Forest fires in Wyoming
What strained budgets and small fire crews might mean for Wyoming’s fire season
CHEYENNE, Wyo. (Wyoming News Now) - Wyoming cooperates regionally with the five states- Colorado, South Dakota, Kansas, Nebraska for forest fires.
Wyoming’s active season is currently 2 months ahead of a typical year for fire severity and occurrence.
The most significant fires are Broken Back Creek in Washakie county, burning roughly 3,400 acres and are about half contained.
The Robinson fire, south of Buffalo, at 1,038 acres, required a “type 2 incident management team” of additional fireteam support to manage the fires.
And the Pine Haven fire, which was smaller but required the most evacuations to date. Consisting of roughly 100 homes while the whole town was under active threat of wildfire.
The response team consisted of the state single-engine air-tanker out of Casper, the state helicopter, and local volunteer firefighters to suppress the fire.
Firefighting personnel resources continue to be tight. There was only one “hot shot crew,” the elite firefighters, which consist of roughly 20 people, left for the entire 5 state area, with the directors negotiating where they should be sent.
In addition, the time it’s taking to get additional help for local fires, if the local department can’t contain these fires immediately, is longer, if the state can call anyone at all.
The high demand placed on resources means states have to trade based on need, unable to add additional supplies or firefighters.
Nationally, the number of available firefighters is 30,000 to 32,000. This includes federal, state, and local fighters, both their full-time and seasonal employees. Currently, of the 32 thousand available, there are only 9283 actively assigned to fires across the nation.
The “Fire Predictive Services” that anticipate a high future fire risk this year re-released their fire assessments, and the numbers just keep increasing.
The national fire risk number is at a 4 out of 5, five being the worst. This high number hasn’t happened since the 1990s
Regionally we are at a fire risk level of 3 out of 5, a high number seasonally.
“The state of Wyoming is now a red bulls-eye on that map. We went from being in a spot where we were definitely going to have a fire season to a spot where we’re projected to have a severe fire season,” said Anthony Schultz, Fire Management Officer- Wyoming State Forestry Division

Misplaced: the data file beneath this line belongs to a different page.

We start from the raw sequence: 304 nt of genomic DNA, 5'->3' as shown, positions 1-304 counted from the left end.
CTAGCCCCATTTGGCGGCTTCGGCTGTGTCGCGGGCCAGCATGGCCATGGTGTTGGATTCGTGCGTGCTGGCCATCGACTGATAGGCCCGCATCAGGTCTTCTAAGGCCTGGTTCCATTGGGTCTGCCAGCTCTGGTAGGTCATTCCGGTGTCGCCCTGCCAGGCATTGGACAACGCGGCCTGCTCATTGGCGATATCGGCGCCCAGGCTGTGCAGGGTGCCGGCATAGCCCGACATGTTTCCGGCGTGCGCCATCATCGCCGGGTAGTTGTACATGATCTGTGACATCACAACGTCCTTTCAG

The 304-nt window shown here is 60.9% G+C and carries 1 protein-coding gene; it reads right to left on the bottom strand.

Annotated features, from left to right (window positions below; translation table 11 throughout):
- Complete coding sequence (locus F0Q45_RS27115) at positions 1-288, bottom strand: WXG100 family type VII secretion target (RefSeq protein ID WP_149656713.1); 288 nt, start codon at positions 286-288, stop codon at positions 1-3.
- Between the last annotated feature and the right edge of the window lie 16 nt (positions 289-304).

Volunteer firefighter retention has been an issue for a while. Declining volunteer numbers and the advancing age of volunteers make it potentially unsafe for everybody.
In addition, due to low fighter numbers, available firefighters and machinery are moved from state to state.
“The folks that staff the ‘hell-tack’ program, or any of our district foresters, and assistant district foresters, that participate in fire, or up through the federal level. If you hold a red-card or the qualification needed to fight extended attack wildland fires... Many of those folks travel,” said Schultz
Geographic Area Coordination staff organizes where crews will go, why they’re going, and what the job may be on that fire. Again, to ensure the best chance of success and to free up resources as quickly as possible.
When asked how many more firefighters they need versus what they have, Schultz responded...
“A lot...I say that jokingly,” said Schultz
But when asked how long it takes to train wildland firefighters.
“It is honestly roughly about a week’s course... We’ll give you some boots and come on out. So with that ...Join the volunteer fire department!!!...Uh takes about a week,” said Schultz
Ideally, State Foresters would like to see 20 more “hotshot” crews available nationally. Schultz emphasis the job is dangerous, physically demanding, and there are health concerns attached to it.
Furthermore, wildland fire crews have been losing members because of low pay to municipal departments or the private sector that pay better with less risk.
Wyoming State Forestry has submitted proposals to Governor Mark Gordon to allow for infrastructure monies in this sector, but their requests are still pending.
When looking at comparative costs of prevention versus fire response.
Prevention might look like homeowners cleaning out needles and thicket on and around 6-feet around their homes and properties. State thinning projects in the forest, which would cost taxpayers upfront.
“There are studies where, I think its where every dollar spent on the front end you save three on the back end...Its just really hard to get some of that work done for a whole bunch of reasons,” said Schultz
Education is another crucial factor when it comes to prevention.
“Reaching out to one of our district foresters around the state. Reaching out to your local US forest service office, the BLM employs a lot of great folks depending where you’re at and where you’re located those are some great resources,” said Schultz
As far as recreating in state parks, national forests, national parks, or BLM grounds, Schultz advises to learn the rules for the area you’re in; they are all different.
Last year 84 percent of forest fires in Wyoming were human started.
“Put out your fires, recreate responsibly, and think about the consequences of not doing that, not just financially but what it may cost your neighbor,” said Schultz
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